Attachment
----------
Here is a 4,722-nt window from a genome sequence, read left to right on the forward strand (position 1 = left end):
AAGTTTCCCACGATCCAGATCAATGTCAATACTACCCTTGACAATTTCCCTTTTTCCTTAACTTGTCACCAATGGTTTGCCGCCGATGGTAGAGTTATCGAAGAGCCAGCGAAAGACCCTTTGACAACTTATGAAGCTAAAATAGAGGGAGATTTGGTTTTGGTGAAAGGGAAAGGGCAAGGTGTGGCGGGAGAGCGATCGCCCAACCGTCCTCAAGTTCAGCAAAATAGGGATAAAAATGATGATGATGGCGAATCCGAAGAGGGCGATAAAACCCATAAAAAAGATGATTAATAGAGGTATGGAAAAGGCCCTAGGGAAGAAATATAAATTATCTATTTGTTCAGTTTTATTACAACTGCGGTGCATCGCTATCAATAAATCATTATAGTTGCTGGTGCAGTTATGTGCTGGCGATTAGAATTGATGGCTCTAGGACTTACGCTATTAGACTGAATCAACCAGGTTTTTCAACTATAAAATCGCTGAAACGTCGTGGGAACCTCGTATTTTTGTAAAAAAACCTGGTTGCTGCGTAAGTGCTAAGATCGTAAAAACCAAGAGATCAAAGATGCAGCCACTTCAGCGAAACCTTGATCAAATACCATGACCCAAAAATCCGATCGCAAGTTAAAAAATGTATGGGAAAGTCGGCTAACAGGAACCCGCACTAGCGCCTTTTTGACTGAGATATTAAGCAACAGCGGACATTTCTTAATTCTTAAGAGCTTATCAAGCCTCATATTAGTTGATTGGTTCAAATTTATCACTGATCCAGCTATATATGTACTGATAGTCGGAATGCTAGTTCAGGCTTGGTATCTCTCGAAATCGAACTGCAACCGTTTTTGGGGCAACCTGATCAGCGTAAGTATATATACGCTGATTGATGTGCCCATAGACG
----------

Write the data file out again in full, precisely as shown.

Here is a 4,722-nt window from a genome sequence, read left to right on the forward strand (position 1 = left end):
AAGTTTCCCACGATCCAGATCAATGTCAATACTACCCTTGACAATTTCCCTTTTTCCTTAACTTGTCACCAATGGTTTGCCGCCGATGGTAGAGTTATCGAAGAGCCAGCGAAAGACCCTTTGACAACTTATGAAGCTAAAATAGAGGGAGATTTGGTTTTGGTGAAAGGGAAAGGGCAAGGTGTGGCGGGAGAGCGATCGCCCAACCGTCCTCAAGTTCAGCAAAATAGGGATAAAAATGATGATGATGGCGAATCCGAAGAGGGCGATAAAACCCATAAAAAAGATGATTAATAGAGGTATGGAAAAGGCCCTAGGGAAGAAATATAAATTATCTATTTGTTCAGTTTTATTACAACTGCGGTGCATCGCTATCAATAAATCATTATAGTTGCTGGTGCAGTTATGTGCTGGCGATTAGAATTGATGGCTCTAGGACTTACGCTATTAGACTGAATCAACCAGGTTTTTCAACTATAAAATCGCTGAAACGTCGTGGGAACCTCGTATTTTTGTAAAAAAACCTGGTTGCTGCGTAAGTGCTAAGATCGTAAAAACCAAGAGATCAAAGATGCAGCCACTTCAGCGAAACCTTGATCAAATACCATGACCCAAAAATCCGATCGCAAGTTAAAAAATGTATGGGAAAGTCGGCTAACAGGAACCCGCACTAGCGCCTTTTTGACTGAGATATTAAGCAACAGCGGACATTTCTTAATTCTTAAGAGCTTATCAAGCCTCATATTAGTTGATTGGTTCAAATTTATCACTGATCCAGCTATATATGTACTGATAGTCGGAATGCTAGTTCAGGCTTGGTATCTCTCGAAATCGAACTGCAACCGTTTTTGGGGCAACCTGATCAGCGTAAGTATATATACGCTGATTGATGTGCCCATAGACG